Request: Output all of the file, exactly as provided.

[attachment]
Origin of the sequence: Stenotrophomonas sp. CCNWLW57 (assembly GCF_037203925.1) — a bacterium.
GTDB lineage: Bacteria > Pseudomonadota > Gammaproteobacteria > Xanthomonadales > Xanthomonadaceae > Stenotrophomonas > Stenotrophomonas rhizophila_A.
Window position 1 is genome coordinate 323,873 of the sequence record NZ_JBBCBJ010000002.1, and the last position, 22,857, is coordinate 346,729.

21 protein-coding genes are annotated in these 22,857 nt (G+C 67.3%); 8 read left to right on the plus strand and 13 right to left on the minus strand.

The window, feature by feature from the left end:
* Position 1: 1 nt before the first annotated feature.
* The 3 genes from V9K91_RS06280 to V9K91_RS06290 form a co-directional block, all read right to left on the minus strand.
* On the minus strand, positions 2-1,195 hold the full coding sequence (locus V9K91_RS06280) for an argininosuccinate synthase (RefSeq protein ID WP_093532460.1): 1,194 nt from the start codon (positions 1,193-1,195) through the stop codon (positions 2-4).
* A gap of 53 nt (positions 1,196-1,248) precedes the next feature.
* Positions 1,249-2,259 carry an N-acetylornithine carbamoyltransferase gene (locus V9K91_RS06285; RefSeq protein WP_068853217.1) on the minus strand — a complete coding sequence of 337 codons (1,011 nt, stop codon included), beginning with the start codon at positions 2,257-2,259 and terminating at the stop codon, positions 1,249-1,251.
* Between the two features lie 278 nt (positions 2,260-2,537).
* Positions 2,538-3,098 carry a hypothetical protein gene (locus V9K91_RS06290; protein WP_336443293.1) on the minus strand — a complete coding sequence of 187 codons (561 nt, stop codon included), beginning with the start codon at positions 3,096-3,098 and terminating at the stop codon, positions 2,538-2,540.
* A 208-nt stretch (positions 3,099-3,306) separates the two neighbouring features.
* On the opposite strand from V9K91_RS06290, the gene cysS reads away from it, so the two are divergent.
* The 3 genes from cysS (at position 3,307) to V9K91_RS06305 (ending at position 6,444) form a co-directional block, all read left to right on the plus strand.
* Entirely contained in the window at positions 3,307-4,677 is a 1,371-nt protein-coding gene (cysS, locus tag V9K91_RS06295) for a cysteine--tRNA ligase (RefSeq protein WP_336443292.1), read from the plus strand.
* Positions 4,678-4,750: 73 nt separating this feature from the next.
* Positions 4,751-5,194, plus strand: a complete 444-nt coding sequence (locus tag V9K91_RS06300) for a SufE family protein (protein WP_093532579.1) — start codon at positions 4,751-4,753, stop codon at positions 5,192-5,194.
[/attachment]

Origin of the sequence: Stenotrophomonas sp. CCNWLW57 (assembly GCF_037203925.1) — a bacterium.
GTDB lineage: Bacteria > Pseudomonadota > Gammaproteobacteria > Xanthomonadales > Xanthomonadaceae > Stenotrophomonas > Stenotrophomonas rhizophila_A.
Window position 1 is genome coordinate 323,873 of the sequence record NZ_JBBCBJ010000002.1, and the last position, 22,857, is coordinate 346,729.

21 protein-coding genes are annotated in these 22,857 nt (G+C 67.3%); 8 read left to right on the plus strand and 13 right to left on the minus strand.

The window, feature by feature from the left end:
* Position 1: 1 nt before the first annotated feature.
* The 3 genes from V9K91_RS06280 to V9K91_RS06290 form a co-directional block, all read right to left on the minus strand.
* On the minus strand, positions 2-1,195 hold the full coding sequence (locus V9K91_RS06280) for an argininosuccinate synthase (RefSeq protein ID WP_093532460.1): 1,194 nt from the start codon (positions 1,193-1,195) through the stop codon (positions 2-4).
* A gap of 53 nt (positions 1,196-1,248) precedes the next feature.
* Positions 1,249-2,259 carry an N-acetylornithine carbamoyltransferase gene (locus V9K91_RS06285; RefSeq protein WP_068853217.1) on the minus strand — a complete coding sequence of 337 codons (1,011 nt, stop codon included), beginning with the start codon at positions 2,257-2,259 and terminating at the stop codon, positions 1,249-1,251.
* Between the two features lie 278 nt (positions 2,260-2,537).
* Positions 2,538-3,098 carry a hypothetical protein gene (locus V9K91_RS06290; protein WP_336443293.1) on the minus strand — a complete coding sequence of 187 codons (561 nt, stop codon included), beginning with the start codon at positions 3,096-3,098 and terminating at the stop codon, positions 2,538-2,540.
* A 208-nt stretch (positions 3,099-3,306) separates the two neighbouring features.
* On the opposite strand from V9K91_RS06290, the gene cysS reads away from it, so the two are divergent.
* The 3 genes from cysS (at position 3,307) to V9K91_RS06305 (ending at position 6,444) form a co-directional block, all read left to right on the plus strand.
* Entirely contained in the window at positions 3,307-4,677 is a 1,371-nt protein-coding gene (cysS, locus tag V9K91_RS06295) for a cysteine--tRNA ligase (RefSeq protein WP_336443292.1), read from the plus strand.
* Positions 4,678-4,750: 73 nt separating this feature from the next.
* Positions 4,751-5,194, plus strand: a complete 444-nt coding sequence (locus tag V9K91_RS06300) for a SufE family protein (protein WP_093532579.1) — start codon at positions 4,751-4,753, stop codon at positions 5,192-5,194.